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Motörhead:
The World Is Yours

Album Review

The ’Head’s 20th album turns out to be “one of the finest of the lot”.

As startling and invigorating as an unexpected bucket of icy water over the head, the sound of Motörhead blasting cheerfully away with the accelerator floored is one of heavy music’s most consistently reliable pleasures.

A recent flurry of media exposure, not to mention the band’s now obligatory annual world tour, has smartly presaged The World Is Yours and drawn attention to the fact that this is their 20th studio album: a remarkable achievement by anyone’s standards, but one made all the more laudable when it becomes plain that this is one of the finest of the lot. 

In truth, nothing much changes in Motörhead World: Lemmy, Phil Campbell and Mikkey Dee have been flying the flag for shredded eardrums and pickled livers as a three-piece since 1995, and they have barely put a foot wrong, particularly since they began to work with producer Cameron Webb (for 2004’s masterful Inferno). Webb’s gift is to capture the blistering, diaphragm-bruising assault of Motörhead’s live shows and to translate that into albums that demand to be listened to over and over again, just as recognised classics like Overkill and Ace Of Spades were 30 years ago.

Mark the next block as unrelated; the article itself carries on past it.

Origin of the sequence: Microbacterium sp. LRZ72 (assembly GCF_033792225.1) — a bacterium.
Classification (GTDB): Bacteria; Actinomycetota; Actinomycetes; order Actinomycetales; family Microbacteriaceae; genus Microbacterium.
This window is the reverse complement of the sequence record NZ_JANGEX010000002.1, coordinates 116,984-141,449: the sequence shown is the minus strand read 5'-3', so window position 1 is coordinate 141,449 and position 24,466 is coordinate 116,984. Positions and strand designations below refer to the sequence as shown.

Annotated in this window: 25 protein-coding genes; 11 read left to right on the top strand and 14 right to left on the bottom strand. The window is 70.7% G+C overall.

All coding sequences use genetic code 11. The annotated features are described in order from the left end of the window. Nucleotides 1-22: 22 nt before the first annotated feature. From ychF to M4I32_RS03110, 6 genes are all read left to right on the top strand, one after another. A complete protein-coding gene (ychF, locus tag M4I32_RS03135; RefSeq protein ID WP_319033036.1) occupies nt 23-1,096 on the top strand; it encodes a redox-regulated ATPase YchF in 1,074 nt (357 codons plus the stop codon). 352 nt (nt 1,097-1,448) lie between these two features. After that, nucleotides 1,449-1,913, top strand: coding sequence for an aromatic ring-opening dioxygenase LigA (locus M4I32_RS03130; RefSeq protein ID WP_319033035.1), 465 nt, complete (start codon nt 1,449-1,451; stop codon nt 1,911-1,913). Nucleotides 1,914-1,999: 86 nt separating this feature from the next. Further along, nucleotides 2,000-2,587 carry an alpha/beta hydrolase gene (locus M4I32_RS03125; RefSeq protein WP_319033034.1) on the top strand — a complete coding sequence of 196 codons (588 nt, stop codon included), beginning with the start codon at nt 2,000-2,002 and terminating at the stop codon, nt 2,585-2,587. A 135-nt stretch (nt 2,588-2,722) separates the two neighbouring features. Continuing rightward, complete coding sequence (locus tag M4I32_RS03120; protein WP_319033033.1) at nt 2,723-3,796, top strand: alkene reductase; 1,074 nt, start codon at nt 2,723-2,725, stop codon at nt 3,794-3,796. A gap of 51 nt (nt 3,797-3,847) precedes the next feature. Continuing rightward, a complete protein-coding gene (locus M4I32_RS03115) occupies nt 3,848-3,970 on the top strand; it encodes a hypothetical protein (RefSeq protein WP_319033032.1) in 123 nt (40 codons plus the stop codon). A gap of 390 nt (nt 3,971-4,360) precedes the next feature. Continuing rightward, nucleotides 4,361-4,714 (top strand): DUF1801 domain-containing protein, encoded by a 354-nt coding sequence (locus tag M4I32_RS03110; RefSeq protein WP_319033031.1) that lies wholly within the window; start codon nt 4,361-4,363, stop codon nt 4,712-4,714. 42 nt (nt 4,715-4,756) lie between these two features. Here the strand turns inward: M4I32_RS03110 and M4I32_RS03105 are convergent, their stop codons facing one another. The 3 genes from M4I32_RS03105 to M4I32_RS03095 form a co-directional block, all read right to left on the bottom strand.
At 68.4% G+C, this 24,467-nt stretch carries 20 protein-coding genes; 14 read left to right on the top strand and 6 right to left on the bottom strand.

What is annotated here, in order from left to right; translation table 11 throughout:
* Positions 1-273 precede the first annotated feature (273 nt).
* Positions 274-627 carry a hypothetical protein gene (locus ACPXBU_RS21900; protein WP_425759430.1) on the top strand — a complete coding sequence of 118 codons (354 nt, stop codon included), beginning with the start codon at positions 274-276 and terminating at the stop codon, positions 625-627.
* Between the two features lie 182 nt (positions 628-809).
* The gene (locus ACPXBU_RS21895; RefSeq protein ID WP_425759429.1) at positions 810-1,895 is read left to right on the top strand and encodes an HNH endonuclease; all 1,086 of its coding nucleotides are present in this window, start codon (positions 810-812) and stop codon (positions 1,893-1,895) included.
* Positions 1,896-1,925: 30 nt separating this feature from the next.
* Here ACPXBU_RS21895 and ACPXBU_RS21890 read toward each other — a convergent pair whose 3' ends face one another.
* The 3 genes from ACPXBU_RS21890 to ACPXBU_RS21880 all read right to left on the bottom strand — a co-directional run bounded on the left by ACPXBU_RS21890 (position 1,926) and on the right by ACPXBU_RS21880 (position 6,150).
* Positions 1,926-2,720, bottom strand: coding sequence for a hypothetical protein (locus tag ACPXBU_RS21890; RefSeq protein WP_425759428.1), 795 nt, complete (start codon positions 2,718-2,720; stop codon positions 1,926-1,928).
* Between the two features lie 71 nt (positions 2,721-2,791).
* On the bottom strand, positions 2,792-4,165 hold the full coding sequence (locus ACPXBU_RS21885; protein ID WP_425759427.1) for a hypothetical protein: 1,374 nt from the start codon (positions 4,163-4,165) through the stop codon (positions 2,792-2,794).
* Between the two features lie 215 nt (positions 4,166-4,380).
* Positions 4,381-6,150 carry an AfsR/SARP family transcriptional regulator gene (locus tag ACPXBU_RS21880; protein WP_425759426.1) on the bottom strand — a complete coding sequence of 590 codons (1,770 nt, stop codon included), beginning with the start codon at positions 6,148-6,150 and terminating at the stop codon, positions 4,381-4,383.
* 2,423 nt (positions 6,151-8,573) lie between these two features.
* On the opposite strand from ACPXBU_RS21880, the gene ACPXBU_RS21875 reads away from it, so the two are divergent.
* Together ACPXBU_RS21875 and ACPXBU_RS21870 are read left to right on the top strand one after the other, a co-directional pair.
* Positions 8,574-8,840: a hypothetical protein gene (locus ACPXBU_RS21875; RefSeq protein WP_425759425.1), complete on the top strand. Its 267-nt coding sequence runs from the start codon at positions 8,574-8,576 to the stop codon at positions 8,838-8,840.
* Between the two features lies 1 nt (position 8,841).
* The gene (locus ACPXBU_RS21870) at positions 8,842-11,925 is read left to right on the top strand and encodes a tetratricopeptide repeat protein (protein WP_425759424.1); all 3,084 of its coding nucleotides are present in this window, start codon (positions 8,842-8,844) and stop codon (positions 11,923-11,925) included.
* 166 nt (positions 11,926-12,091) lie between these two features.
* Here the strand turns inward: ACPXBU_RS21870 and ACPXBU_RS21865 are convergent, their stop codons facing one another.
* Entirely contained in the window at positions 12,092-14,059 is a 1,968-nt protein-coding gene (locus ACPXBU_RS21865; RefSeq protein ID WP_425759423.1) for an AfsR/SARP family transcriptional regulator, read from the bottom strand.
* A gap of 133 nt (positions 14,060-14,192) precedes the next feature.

As a result, the band themselves are on supreme form here, brimming with confidence as they blaze through some of their strongest material in years. Opener Born To Lose – the inevitable flipside, we can only assume, to Live To Win from Ace Of Spades – packs a massive punch, everything louder than everything else in true Motörhead fashion. It sounds like a classic in the making; brash, anthemic and hard as nails. 

There are no ballads here, no acoustic excursions and absolutely nothing that suggests that Lemmy is going soft in his old age. In fact, this is as vicious as anything Motörhead have produced, with careering skull-crackers like I Know How To Die, Get Back In Line and Outlaw offering a straightforward diet of unstoppable riffs and rib-snapping kicks. 

In terms of detours, the grinding menace of Brotherhood Of Man pitches Lemmy as a whisky-sodden harbinger of doom for the first time since Orgasmatron, the swaggering Waiting For The Snake kicks off with a riff that Zakk Wylde wouldn’t kick out of bed and the closing, shitkicker-shuffle of Bye Bye Bitch masks its snotty rage behind a façade of turbocharged Chuck Berry- isms. 

Business as usual, then, but business is absolutely fucking booming.

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